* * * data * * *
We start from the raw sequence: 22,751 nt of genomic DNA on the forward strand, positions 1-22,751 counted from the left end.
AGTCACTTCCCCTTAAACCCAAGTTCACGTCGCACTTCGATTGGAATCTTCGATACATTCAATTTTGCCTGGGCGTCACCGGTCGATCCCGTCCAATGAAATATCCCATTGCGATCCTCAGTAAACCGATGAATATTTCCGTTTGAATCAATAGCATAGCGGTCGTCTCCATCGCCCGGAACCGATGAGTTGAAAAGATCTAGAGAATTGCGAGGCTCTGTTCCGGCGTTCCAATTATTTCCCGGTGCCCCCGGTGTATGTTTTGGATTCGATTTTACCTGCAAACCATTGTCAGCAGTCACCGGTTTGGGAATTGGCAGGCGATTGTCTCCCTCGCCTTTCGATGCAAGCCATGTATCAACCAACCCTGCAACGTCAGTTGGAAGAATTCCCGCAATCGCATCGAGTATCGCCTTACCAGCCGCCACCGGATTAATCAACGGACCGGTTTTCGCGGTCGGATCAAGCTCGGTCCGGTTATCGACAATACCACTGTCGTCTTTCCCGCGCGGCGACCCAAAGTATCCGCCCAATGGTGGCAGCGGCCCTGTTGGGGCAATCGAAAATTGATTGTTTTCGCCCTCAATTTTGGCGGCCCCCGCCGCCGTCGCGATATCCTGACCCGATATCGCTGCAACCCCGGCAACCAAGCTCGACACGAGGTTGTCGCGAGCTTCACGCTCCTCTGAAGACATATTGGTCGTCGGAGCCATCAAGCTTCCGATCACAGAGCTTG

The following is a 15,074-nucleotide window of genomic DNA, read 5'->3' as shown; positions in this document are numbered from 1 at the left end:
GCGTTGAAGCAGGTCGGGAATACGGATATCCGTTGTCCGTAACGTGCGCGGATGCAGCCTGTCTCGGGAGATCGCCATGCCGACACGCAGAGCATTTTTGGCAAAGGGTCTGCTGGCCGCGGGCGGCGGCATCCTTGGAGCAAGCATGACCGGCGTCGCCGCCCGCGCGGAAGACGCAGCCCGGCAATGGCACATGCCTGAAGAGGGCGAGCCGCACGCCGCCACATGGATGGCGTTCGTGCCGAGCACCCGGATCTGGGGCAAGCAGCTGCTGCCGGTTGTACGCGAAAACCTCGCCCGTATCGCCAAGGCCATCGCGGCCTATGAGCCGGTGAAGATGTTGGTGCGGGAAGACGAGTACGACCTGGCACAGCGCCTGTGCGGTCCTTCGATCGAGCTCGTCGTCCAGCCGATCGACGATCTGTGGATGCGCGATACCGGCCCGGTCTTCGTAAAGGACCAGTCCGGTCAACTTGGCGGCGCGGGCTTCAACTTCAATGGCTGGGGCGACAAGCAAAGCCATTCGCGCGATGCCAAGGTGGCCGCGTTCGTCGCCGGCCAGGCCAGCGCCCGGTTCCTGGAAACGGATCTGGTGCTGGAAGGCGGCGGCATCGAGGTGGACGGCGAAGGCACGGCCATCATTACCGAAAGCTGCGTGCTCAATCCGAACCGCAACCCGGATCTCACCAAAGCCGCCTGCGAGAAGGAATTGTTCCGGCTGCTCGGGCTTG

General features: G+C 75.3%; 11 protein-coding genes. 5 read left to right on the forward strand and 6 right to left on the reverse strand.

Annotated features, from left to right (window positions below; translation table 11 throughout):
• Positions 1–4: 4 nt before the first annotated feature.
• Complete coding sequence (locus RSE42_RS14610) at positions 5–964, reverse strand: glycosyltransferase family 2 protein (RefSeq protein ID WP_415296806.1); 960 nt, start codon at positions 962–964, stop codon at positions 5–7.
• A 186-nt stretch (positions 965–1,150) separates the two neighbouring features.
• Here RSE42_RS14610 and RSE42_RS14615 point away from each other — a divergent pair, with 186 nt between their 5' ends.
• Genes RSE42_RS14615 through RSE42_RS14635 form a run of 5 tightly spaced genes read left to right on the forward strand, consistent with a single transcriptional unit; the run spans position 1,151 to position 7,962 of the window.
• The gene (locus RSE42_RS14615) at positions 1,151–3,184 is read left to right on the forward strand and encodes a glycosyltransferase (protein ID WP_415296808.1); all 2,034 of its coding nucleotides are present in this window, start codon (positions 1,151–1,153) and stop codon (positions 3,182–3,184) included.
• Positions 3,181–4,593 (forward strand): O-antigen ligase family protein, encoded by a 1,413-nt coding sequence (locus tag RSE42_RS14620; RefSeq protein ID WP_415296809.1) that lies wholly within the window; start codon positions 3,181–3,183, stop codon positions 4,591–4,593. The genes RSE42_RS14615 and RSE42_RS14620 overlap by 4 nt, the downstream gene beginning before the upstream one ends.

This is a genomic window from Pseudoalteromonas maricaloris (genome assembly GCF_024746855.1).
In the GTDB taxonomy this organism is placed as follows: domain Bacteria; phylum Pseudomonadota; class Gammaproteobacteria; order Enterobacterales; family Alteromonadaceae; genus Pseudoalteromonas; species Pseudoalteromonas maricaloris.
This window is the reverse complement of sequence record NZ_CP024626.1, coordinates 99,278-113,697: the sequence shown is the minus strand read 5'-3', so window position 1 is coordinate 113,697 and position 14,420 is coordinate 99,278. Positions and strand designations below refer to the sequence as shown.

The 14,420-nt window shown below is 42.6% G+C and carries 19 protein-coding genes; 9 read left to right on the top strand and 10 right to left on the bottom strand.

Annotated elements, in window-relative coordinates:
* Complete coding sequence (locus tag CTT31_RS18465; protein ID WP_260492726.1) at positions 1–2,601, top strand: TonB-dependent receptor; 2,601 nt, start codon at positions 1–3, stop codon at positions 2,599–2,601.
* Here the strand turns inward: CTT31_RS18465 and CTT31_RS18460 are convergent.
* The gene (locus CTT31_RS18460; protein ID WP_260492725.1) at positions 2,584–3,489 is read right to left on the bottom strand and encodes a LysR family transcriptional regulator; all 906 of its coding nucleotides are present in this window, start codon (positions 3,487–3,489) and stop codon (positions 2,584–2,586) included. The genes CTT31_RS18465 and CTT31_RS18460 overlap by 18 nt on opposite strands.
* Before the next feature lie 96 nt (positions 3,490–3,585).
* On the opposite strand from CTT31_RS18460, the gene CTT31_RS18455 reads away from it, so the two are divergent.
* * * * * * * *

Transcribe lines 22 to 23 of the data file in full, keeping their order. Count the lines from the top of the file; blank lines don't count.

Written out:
* Before the next feature lie 96 nt (positions 3,490–3,585).
* On the opposite strand from CTT31_RS18460, the gene CTT31_RS18455 reads away from it, so the two are divergent.